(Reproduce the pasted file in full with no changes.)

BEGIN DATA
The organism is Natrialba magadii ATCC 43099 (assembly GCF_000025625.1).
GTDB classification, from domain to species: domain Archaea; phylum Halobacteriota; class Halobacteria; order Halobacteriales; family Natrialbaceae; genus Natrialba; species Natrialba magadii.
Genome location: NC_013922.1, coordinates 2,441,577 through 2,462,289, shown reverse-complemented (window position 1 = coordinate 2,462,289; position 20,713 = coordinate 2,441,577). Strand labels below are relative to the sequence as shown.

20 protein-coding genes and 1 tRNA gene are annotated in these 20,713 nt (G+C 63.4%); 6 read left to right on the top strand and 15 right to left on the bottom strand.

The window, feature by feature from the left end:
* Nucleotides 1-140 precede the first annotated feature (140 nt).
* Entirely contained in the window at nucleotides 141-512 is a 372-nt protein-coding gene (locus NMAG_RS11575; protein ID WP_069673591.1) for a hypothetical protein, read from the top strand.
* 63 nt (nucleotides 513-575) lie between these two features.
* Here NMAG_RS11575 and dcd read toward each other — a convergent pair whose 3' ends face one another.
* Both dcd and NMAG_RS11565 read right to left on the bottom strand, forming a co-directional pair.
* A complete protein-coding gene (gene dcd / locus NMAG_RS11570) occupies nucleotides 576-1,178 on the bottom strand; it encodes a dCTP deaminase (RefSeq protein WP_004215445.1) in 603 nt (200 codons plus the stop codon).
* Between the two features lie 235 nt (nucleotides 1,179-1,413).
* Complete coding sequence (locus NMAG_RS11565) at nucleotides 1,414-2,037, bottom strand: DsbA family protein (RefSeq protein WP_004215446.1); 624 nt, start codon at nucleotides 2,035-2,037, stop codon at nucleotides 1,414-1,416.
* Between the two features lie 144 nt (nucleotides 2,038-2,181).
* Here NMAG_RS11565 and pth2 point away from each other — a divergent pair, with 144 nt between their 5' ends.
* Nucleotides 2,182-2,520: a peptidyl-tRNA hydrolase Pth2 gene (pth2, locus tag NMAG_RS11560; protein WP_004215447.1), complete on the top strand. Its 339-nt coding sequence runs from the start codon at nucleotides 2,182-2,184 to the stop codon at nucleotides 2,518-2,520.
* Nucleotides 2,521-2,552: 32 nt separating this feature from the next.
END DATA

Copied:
The organism is Natrialba magadii ATCC 43099 (assembly GCF_000025625.1).
GTDB classification, from domain to species: domain Archaea; phylum Halobacteriota; class Halobacteria; order Halobacteriales; family Natrialbaceae; genus Natrialba; species Natrialba magadii.
Genome location: NC_013922.1, coordinates 2,441,577 through 2,462,289, shown reverse-complemented (window position 1 = coordinate 2,462,289; position 20,713 = coordinate 2,441,577). Strand labels below are relative to the sequence as shown.

20 protein-coding genes and 1 tRNA gene are annotated in these 20,713 nt (G+C 63.4%); 6 read left to right on the top strand and 15 right to left on the bottom strand.

The window, feature by feature from the left end:
* Nucleotides 1-140 precede the first annotated feature (140 nt).
* Entirely contained in the window at nucleotides 141-512 is a 372-nt protein-coding gene (locus NMAG_RS11575; protein ID WP_069673591.1) for a hypothetical protein, read from the top strand.
* 63 nt (nucleotides 513-575) lie between these two features.
* Here NMAG_RS11575 and dcd read toward each other — a convergent pair whose 3' ends face one another.
* Both dcd and NMAG_RS11565 read right to left on the bottom strand, forming a co-directional pair.
* A complete protein-coding gene (gene dcd / locus NMAG_RS11570) occupies nucleotides 576-1,178 on the bottom strand; it encodes a dCTP deaminase (RefSeq protein WP_004215445.1) in 603 nt (200 codons plus the stop codon).
* Between the two features lie 235 nt (nucleotides 1,179-1,413).
* Complete coding sequence (locus NMAG_RS11565) at nucleotides 1,414-2,037, bottom strand: DsbA family protein (RefSeq protein WP_004215446.1); 624 nt, start codon at nucleotides 2,035-2,037, stop codon at nucleotides 1,414-1,416.
* Between the two features lie 144 nt (nucleotides 2,038-2,181).
* Here NMAG_RS11565 and pth2 point away from each other — a divergent pair, with 144 nt between their 5' ends.
* Nucleotides 2,182-2,520: a peptidyl-tRNA hydrolase Pth2 gene (pth2, locus tag NMAG_RS11560; protein WP_004215447.1), complete on the top strand. Its 339-nt coding sequence runs from the start codon at nucleotides 2,182-2,184 to the stop codon at nucleotides 2,518-2,520.
* Nucleotides 2,521-2,552: 32 nt separating this feature from the next.